BASEBALL 2004: Hale Storm

Like a gale force wind in center, co-captain Bryan Hale covers his ground

Ramirez, Garciaparra, Ortiz, Nixon, and Varitek. The heart of the order for the Boston Red Sox reads like a list of Home Run Derby contestants. Similarly, Lance Salsgiver, Zak Farkes, Trey Hendricks, Schuyler Mann, and Josh Klimkiewicz anchor a 2004 Harvard lineup that will attempt to bash its way to the top of the Ivies.

But as the saying goes, defense wins games—and behind every Red Sox wrecking crew is a Johnny Damon in centerfield.

For the Crimson, that role will fall squarely on co-captain Bryan Hale. The defensive wiz from Seattle will man center for his third straight season, and Harvard coach Joe Walsh couldn’t be happier.

“Every ball club has to have strength in the middle, and Bryan’s defense is there every game,” Walsh says. “We’ve got an awful big outfield at Harvard, and he plays a terrific centerfield.”

The numbers don’t lie. In two full seasons playing center, the steady Hale has committed only three errors. On top of that, Hale has gotten to more balls than most patrolling O’Donnell Field’s spacious center.

“Just going after flyballs aggressively has always been my strength as a baseball player,” Hale says. “I really like just trying to run everything down.”

The senior’s value to the Crimson appears even greater when considering who will join him in the outfield. Of the three outfielders who will be regular starters this year for the Crimson—Hale, Salsgiver, and freshman leftfielder David Bach—Hale is the only one who even played outfield in high school.

Over the past two seasons, Hale has been instrumental in helping his teammates make the transition.

“From day one, Bryan has been offering me advice, encouraging me, and passing along knowledge and tips that he has accumulated over his career,” Bach says.

Hale also makes the other oufielders’ jobs easier. “His instincts and speed help him get to balls that a lot of guys couldn’t reach,” Bach adds. “It’s great having him play next to me, because it cuts down the ground that I have to cover.”

As steady as Hale’s defensive performance has been for the Crimson, his offense has been much less consistent during his Harvard career.

So far this year he is hitting only .250—10 hits in 40 at-bats—with 2 home runs and only 4 runs batted in. But that’s not to say his performance at the plate can’t turn at any time.

“He’s been what you call a streaky player,” Walsh says. “He’ll have a stretch of four or five games where people will be saying, ‘Hey, who’s that Hale kid?’ and then there will be four or five games where he’ll slump a little bit.”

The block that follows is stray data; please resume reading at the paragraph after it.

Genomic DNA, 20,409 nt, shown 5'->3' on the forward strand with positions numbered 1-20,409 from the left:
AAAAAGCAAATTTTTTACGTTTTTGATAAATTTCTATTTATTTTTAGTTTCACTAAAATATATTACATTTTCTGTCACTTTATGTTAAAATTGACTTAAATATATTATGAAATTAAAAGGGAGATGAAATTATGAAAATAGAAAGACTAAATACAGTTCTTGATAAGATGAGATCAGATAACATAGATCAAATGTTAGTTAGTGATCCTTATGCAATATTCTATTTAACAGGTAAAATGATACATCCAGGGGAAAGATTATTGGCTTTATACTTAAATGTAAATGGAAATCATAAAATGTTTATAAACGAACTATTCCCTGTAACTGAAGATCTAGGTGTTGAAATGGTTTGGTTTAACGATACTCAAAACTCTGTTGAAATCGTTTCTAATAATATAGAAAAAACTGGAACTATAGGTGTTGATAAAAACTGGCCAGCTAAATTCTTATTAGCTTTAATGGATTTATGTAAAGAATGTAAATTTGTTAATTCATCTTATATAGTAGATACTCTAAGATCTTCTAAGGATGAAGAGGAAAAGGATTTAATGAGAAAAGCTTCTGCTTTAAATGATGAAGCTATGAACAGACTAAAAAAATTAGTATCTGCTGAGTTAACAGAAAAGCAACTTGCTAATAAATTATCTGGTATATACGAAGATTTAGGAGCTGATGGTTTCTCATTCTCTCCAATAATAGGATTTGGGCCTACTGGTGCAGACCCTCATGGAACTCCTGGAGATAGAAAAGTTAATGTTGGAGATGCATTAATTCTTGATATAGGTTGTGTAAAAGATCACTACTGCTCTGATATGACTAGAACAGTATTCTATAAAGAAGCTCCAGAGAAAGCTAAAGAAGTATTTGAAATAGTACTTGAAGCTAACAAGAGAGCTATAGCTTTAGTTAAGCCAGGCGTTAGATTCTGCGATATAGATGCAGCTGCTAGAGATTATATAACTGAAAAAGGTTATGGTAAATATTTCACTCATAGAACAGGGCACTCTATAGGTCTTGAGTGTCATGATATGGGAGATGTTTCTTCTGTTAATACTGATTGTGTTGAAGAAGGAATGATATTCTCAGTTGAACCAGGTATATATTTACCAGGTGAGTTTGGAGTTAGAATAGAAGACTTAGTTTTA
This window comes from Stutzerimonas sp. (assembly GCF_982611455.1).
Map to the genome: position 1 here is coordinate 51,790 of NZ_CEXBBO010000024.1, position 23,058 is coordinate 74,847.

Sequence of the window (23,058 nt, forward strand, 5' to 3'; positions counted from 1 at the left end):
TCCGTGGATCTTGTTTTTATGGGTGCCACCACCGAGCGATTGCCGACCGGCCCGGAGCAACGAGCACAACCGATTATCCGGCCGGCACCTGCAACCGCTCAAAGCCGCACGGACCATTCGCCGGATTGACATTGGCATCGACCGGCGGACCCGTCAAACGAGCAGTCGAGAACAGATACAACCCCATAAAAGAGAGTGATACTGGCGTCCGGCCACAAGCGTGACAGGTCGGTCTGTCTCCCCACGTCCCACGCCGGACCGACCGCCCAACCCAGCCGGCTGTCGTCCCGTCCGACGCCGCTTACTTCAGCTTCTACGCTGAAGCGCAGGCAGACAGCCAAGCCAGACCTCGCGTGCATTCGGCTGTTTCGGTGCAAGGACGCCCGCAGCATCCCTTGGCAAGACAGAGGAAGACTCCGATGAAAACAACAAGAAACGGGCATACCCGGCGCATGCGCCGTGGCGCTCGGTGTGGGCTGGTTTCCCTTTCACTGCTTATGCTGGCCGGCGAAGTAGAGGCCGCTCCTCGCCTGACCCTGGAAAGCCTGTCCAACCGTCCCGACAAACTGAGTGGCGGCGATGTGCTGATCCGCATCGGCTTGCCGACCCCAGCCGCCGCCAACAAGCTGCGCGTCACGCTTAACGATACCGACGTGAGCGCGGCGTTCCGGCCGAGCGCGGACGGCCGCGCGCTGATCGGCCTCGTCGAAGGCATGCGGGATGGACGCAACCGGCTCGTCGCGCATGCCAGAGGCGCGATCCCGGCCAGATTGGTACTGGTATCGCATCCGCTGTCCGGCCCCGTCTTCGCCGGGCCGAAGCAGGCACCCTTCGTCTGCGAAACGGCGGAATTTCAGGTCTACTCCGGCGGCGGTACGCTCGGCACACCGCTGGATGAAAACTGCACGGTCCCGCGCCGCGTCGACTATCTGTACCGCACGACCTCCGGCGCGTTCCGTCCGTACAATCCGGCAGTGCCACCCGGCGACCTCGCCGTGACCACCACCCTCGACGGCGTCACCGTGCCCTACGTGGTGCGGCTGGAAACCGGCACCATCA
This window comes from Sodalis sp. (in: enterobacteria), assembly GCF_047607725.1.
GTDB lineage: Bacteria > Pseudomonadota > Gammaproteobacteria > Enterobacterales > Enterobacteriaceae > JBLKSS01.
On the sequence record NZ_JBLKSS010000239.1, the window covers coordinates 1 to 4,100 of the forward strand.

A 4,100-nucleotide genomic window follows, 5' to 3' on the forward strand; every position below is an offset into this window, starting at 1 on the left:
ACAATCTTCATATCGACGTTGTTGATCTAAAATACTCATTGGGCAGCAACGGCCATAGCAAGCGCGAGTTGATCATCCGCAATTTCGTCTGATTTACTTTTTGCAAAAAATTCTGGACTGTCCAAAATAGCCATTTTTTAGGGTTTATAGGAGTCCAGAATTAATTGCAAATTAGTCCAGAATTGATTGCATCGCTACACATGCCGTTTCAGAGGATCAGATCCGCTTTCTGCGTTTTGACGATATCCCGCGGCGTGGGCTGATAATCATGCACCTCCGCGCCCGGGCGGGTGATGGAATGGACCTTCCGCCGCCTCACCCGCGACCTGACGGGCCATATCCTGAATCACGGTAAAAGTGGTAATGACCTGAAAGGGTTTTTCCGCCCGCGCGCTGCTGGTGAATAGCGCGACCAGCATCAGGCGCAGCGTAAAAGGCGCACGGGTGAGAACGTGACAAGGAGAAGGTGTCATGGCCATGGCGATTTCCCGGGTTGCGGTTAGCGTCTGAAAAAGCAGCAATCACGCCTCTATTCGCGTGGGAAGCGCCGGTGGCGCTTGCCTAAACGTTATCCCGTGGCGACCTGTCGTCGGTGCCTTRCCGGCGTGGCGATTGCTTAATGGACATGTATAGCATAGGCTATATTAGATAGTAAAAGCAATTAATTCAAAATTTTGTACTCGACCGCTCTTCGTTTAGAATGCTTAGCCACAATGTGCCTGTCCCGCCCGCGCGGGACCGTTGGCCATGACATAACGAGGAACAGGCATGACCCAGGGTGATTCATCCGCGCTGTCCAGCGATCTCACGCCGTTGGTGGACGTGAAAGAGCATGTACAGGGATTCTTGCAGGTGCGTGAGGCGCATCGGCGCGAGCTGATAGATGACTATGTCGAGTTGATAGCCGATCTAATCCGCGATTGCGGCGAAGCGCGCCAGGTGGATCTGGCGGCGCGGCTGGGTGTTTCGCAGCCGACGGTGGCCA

For stretches, Hale has flashed his tantalizing potential at the plate. As a freshman in 2001, he bashed three homers in one week, including three-run shots against Brown and Vermont—earning Ivy League Rookie of the Week honors. One weekend last season against Yale, he got hot again and belted four doubles, a triple, and a home run while knocking in seven runs to lead Harvard to a 3-1 series victory.

But he has juggled these performances with just as many cold spells. After a solid freshman campaign, Hale suffered several protracted droughts at the plate on the way to a sophomore slump, finishing the season with a paltry .207 average.

During his junior year, he batted .134 until his mid-April breakout series at Yale.

Part of this, he says, has been due to a lack of action in summer league ball, depleting his “memory bank of pitches.”

“But for whatever reason,” he says, “when I’m in a groove, I just go up there with a lot of confidence and swing the bat well.”

After his big weekend at Yale, Hale finished his junior season on a tear, watching his season average balloon from .134 to .257. League competition caught the brunt of the hot streak.

“Bryan seems to pick it up a notch when we’re playing the Ivy League teams,” Walsh says. “He’s had the stamp on him since he’s been here, that we’re just waiting on him to put it together. We’re hoping that he has a real good season.”

Hale’s speed, an invaluable asset to the team, also shakes things up for a Crimson offense that will hit plenty of three-run homers. Quick out of the box and fast down the line, the lefthander beats out groundballs and routinely bunts for base hits.

That speed helps him get past first, too. Last year, Hale stole nine bases in 14 attempts, showing off a quality that, according to teammates, adds a whole other dimension to the lineup.

“As a hitter, Bryan has a lot of pop in his bat and can drive the ball to any field,” Salsgiver says, adding that he is an “excellent baserunner” who “nabs bases at will.”

Walsh says that he has tried to convince Hale to cut his swing this season so he can get on base more consistently. The murderer’s row behind him will have no problems driving in runs, so if Hale can get on base more often no matter where he is in the lineup, that will be a huge plus for the Crimson.

As Harvard’s co-captain with Hendricks, Hale brings a wealth of experience and knowledge to a young Crimson team.

“I’ve always been a fringe, fighting-for-a-spot-in-the-lineup kind of guy,” Hale says. “So I make sure I try to bring those kinds of guys into the fold and keep them motivated. It’s easy to be focused if you’re starting every game.”

The speedster from Seattle will be especially motivated this season. After a heartbreaking loss to Princeton in the Ivy League finals last year, Hale is as hungry as ever.

“You want to win the Ivy League badly every year,” Hale says. “But I sure as hell would like to walk out of here with a ring on my finger.”

—Staff writer Robert C. Boutwell can be reached at boutwel@fas.harvard.edu.

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